Party: Martin, Trang, Christian
Leader: Christian
Date: 13/10/2012

Although I ran this walk as “Explore Mt Jellore” I was tempted to rename this trip report “Jellore, The Hard Way”!

It was a lovely blue morning after a cold snap had dumped 15cms of snow in the Blue Mountains the day before , which would have certainly affected our walking location in the Southern Highlands. So with sunny skies, our group of 3 (Martin , Trang and myself) set off in the Jellore State Forest for the goal of climbing Mt Jellore.

Jellore is an unusual dome shaped mountain of volcanic microsyenite. It is 845m high, and easily seen when looking towards the Southern Highlands from Sydney. I’ve  looked forward to getting to the top for a while, but information on access is hard to find. An earlier exploratory walk found the start of the track, but then it became vague, so I planned to return using a different route. After some research, I planned a route involving some forest tracks and then some bush bashing. Lucky for us the forest was fairly open, and being spring, there were plenty of wildflowers, including ground and rock orchids.

Although the way looks quite straightforward on Google Earth, at ground level the way was guarded by some large cliffs. We found a break in them to descend, then past a beautiful wind eroded cave, and some more descent using weaknesses in the cliff lines.

This led us to some remote farmland, a crossing of a creek, then up the other side. Soon we left the cleared farmland to tackle the actual summit dome. This proved to be quite hard, but Martin and Trang seemed to enjoy the challenge. Everything seemed to be either loose, slippery or a stinging nettle! The sides of the mountain are steep with small cliffs in many spots, so it took some careful route finding to claw our way up.

By 2pm the summit trig was attained and on top we found a very well used walking track!  Lunchtime views from the northern side of the summit were terrific. The views covered the whole Nattai Valley, over the hinterland of Lake Burragorang and out to the Blue Mountains. You could even see the Sydney CBD 100kms away! All framed with flowering wattle and westringia bushes. Very nice.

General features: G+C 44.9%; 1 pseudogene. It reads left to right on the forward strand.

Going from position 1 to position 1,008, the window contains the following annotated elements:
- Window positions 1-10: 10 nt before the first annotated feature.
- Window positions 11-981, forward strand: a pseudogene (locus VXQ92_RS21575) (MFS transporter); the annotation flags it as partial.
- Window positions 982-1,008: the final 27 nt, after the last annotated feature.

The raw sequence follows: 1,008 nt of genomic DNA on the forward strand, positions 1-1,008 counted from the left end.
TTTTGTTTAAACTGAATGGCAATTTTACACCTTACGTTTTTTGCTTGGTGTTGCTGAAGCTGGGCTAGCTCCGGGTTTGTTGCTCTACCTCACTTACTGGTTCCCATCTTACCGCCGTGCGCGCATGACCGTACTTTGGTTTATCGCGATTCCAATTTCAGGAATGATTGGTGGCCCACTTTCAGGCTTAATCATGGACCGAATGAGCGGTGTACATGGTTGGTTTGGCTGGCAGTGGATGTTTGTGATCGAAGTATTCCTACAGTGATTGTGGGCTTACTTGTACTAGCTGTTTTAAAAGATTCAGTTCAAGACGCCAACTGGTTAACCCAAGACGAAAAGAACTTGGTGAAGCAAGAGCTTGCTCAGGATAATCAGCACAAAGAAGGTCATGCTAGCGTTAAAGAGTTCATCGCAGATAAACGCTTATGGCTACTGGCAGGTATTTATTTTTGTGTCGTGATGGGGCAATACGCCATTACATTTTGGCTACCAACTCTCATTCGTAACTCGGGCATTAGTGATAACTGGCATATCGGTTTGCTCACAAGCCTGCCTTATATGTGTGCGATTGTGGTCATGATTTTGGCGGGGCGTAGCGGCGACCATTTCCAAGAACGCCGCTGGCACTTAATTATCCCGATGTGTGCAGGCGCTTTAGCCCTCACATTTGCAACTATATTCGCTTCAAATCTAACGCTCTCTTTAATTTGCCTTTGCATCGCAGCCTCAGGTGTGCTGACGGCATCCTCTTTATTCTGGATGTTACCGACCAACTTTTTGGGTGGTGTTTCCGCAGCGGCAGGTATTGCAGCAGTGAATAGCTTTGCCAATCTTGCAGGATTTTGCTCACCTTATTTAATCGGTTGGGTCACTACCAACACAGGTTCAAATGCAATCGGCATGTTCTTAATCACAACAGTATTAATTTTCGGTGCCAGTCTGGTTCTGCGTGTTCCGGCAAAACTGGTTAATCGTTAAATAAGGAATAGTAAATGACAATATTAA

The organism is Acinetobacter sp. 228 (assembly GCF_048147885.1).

Taking the track back down saved a heap of time, with a few ropes to help on the really steep sections. Trang and Martin both agreed that the way up, although quite steep and hard, was much more fun than just going up the track!

We then left the track where it met the base of the dome, to return back to the way we had come. Easier said than done! Rock scree slopes covered in ferns and nettles proved to be very tricky going, and Trang had a spectacular 360 degree tumble into a pile of nettles! Luckily she did not get hurt, apart from an arm covered in nettle stings.

We found a simpler way back up the opposite mountain to rejoin our forest track, although it was still pretty rough with rocks falling at times in the steep places! I was quite surprised that at two times of our trackless scrub bashing, we arrived at exactly the same places on returning, as the locations on our original route! In my photo links I have included some GPS screen grabs of the route taken.

We made it back to the car at 5.30pm , our 3.5 km (each way) walk had taken about 7 hours! Just in time for beer and dinner at the Mittagong Hotel, where Martin (an international student from Europe) learnt that “Lambs Fry”, does not mean Fried Lamb! Lucky he ended up ordering the Schnitzel!

Thanks to Trang and Martin who, with their cheerfulness and “press on regardless “ attitude (stinging nettles and all),  made this a most enjoyable walk, climb,scramble and tumble!

And although Mt Jellore is no longer a mystery to me, I still want to find the “official” route!

Christian Wilson